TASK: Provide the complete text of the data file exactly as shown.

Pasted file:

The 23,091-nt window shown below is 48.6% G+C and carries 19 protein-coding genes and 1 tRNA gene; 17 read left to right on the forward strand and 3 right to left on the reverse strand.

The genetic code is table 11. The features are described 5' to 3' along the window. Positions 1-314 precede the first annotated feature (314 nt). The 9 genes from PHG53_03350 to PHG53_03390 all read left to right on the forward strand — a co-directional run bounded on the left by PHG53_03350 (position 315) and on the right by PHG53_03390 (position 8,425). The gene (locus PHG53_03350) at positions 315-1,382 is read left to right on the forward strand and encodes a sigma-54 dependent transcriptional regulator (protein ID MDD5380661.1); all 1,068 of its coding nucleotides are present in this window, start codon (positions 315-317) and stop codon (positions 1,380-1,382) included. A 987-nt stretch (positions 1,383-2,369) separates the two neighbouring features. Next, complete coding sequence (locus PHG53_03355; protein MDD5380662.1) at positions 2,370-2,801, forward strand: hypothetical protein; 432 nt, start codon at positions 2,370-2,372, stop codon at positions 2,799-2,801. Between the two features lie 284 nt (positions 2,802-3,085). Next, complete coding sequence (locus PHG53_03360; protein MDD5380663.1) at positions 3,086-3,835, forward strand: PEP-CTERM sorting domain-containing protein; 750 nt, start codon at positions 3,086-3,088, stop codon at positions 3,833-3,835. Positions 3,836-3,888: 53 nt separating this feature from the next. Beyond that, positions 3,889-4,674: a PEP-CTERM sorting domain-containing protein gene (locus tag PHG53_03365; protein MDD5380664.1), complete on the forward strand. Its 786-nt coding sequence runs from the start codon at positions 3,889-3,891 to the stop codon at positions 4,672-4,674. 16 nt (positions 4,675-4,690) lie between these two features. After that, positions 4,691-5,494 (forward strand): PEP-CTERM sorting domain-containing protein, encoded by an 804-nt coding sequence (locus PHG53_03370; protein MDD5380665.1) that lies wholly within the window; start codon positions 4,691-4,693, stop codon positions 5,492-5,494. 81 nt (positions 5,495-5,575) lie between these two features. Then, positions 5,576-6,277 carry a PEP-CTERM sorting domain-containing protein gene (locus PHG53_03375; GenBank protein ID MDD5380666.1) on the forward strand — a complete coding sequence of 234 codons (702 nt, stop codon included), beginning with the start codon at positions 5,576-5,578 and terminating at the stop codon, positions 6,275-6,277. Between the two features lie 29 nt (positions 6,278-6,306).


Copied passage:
The 23,091-nt window shown below is 48.6% G+C and carries 19 protein-coding genes and 1 tRNA gene; 17 read left to right on the forward strand and 3 right to left on the reverse strand.

The genetic code is table 11. The features are described 5' to 3' along the window. Positions 1-314 precede the first annotated feature (314 nt). The 9 genes from PHG53_03350 to PHG53_03390 all read left to right on the forward strand — a co-directional run bounded on the left by PHG53_03350 (position 315) and on the right by PHG53_03390 (position 8,425). The gene (locus PHG53_03350) at positions 315-1,382 is read left to right on the forward strand and encodes a sigma-54 dependent transcriptional regulator (protein ID MDD5380661.1); all 1,068 of its coding nucleotides are present in this window, start codon (positions 315-317) and stop codon (positions 1,380-1,382) included. A 987-nt stretch (positions 1,383-2,369) separates the two neighbouring features. Next, complete coding sequence (locus PHG53_03355; protein MDD5380662.1) at positions 2,370-2,801, forward strand: hypothetical protein; 432 nt, start codon at positions 2,370-2,372, stop codon at positions 2,799-2,801. Between the two features lie 284 nt (positions 2,802-3,085). Next, complete coding sequence (locus PHG53_03360; protein MDD5380663.1) at positions 3,086-3,835, forward strand: PEP-CTERM sorting domain-containing protein; 750 nt, start codon at positions 3,086-3,088, stop codon at positions 3,833-3,835. Positions 3,836-3,888: 53 nt separating this feature from the next. Beyond that, positions 3,889-4,674: a PEP-CTERM sorting domain-containing protein gene (locus tag PHG53_03365; protein MDD5380664.1), complete on the forward strand. Its 786-nt coding sequence runs from the start codon at positions 3,889-3,891 to the stop codon at positions 4,672-4,674. 16 nt (positions 4,675-4,690) lie between these two features. After that, positions 4,691-5,494 (forward strand): PEP-CTERM sorting domain-containing protein, encoded by an 804-nt coding sequence (locus PHG53_03370; protein MDD5380665.1) that lies wholly within the window; start codon positions 4,691-4,693, stop codon positions 5,492-5,494. 81 nt (positions 5,495-5,575) lie between these two features. Then, positions 5,576-6,277 carry a PEP-CTERM sorting domain-containing protein gene (locus PHG53_03375; GenBank protein ID MDD5380666.1) on the forward strand — a complete coding sequence of 234 codons (702 nt, stop codon included), beginning with the start codon at positions 5,576-5,578 and terminating at the stop codon, positions 6,275-6,277. Between the two features lie 29 nt (positions 6,278-6,306).